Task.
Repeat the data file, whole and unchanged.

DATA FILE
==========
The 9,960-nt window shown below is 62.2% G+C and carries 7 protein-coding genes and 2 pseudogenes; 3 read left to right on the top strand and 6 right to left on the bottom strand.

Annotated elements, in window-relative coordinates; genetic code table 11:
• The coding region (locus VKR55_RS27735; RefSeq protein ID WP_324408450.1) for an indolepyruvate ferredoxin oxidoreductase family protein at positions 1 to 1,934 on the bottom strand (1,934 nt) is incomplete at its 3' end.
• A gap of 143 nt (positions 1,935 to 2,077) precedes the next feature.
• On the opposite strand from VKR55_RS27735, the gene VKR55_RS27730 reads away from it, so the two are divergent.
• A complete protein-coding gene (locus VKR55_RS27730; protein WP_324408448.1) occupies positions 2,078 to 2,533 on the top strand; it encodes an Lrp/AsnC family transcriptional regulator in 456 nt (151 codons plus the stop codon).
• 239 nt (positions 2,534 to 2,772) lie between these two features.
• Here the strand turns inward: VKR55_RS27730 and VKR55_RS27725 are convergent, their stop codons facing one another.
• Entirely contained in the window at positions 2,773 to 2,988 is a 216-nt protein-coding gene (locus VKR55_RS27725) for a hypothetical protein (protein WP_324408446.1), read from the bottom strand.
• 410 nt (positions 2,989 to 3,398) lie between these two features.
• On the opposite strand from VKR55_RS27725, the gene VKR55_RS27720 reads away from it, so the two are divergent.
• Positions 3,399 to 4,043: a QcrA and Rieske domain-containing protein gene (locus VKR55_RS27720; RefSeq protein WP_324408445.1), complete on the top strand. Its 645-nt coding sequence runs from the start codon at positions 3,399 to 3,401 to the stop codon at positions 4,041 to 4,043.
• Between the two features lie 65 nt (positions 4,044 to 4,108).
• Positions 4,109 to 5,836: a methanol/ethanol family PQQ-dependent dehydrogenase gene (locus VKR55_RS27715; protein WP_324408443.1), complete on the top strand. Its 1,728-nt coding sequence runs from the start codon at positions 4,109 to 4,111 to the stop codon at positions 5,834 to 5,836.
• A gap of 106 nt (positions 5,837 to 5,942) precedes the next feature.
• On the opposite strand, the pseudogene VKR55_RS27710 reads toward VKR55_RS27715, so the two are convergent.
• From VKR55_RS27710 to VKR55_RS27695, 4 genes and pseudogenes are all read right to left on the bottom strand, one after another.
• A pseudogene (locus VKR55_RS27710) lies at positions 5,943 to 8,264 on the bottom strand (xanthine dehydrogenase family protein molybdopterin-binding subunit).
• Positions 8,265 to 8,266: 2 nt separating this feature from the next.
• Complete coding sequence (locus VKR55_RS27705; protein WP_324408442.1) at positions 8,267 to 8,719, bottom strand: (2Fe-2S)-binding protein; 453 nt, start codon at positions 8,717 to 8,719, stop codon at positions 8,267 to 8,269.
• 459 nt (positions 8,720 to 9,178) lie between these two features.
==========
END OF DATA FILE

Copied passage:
The 9,960-nt window shown below is 62.2% G+C and carries 7 protein-coding genes and 2 pseudogenes; 3 read left to right on the top strand and 6 right to left on the bottom strand.

Annotated elements, in window-relative coordinates; genetic code table 11:
• The coding region (locus VKR55_RS27735; RefSeq protein ID WP_324408450.1) for an indolepyruvate ferredoxin oxidoreductase family protein at positions 1 to 1,934 on the bottom strand (1,934 nt) is incomplete at its 3' end.
• A gap of 143 nt (positions 1,935 to 2,077) precedes the next feature.
• On the opposite strand from VKR55_RS27735, the gene VKR55_RS27730 reads away from it, so the two are divergent.
• A complete protein-coding gene (locus VKR55_RS27730; protein WP_324408448.1) occupies positions 2,078 to 2,533 on the top strand; it encodes an Lrp/AsnC family transcriptional regulator in 456 nt (151 codons plus the stop codon).
• 239 nt (positions 2,534 to 2,772) lie between these two features.
• Here the strand turns inward: VKR55_RS27730 and VKR55_RS27725 are convergent, their stop codons facing one another.
• Entirely contained in the window at positions 2,773 to 2,988 is a 216-nt protein-coding gene (locus VKR55_RS27725) for a hypothetical protein (protein WP_324408446.1), read from the bottom strand.
• 410 nt (positions 2,989 to 3,398) lie between these two features.
• On the opposite strand from VKR55_RS27725, the gene VKR55_RS27720 reads away from it, so the two are divergent.
• Positions 3,399 to 4,043: a QcrA and Rieske domain-containing protein gene (locus VKR55_RS27720; RefSeq protein WP_324408445.1), complete on the top strand. Its 645-nt coding sequence runs from the start codon at positions 3,399 to 3,401 to the stop codon at positions 4,041 to 4,043.
• Between the two features lie 65 nt (positions 4,044 to 4,108).
• Positions 4,109 to 5,836: a methanol/ethanol family PQQ-dependent dehydrogenase gene (locus VKR55_RS27715; protein WP_324408443.1), complete on the top strand. Its 1,728-nt coding sequence runs from the start codon at positions 4,109 to 4,111 to the stop codon at positions 5,834 to 5,836.
• A gap of 106 nt (positions 5,837 to 5,942) precedes the next feature.
• On the opposite strand, the pseudogene VKR55_RS27710 reads toward VKR55_RS27715, so the two are convergent.
• From VKR55_RS27710 to VKR55_RS27695, 4 genes and pseudogenes are all read right to left on the bottom strand, one after another.
• A pseudogene (locus VKR55_RS27710) lies at positions 5,943 to 8,264 on the bottom strand (xanthine dehydrogenase family protein molybdopterin-binding subunit).
• Positions 8,265 to 8,266: 2 nt separating this feature from the next.
• Complete coding sequence (locus VKR55_RS27705; protein WP_324408442.1) at positions 8,267 to 8,719, bottom strand: (2Fe-2S)-binding protein; 453 nt, start codon at positions 8,717 to 8,719, stop codon at positions 8,267 to 8,269.
• 459 nt (positions 8,720 to 9,178) lie between these two features.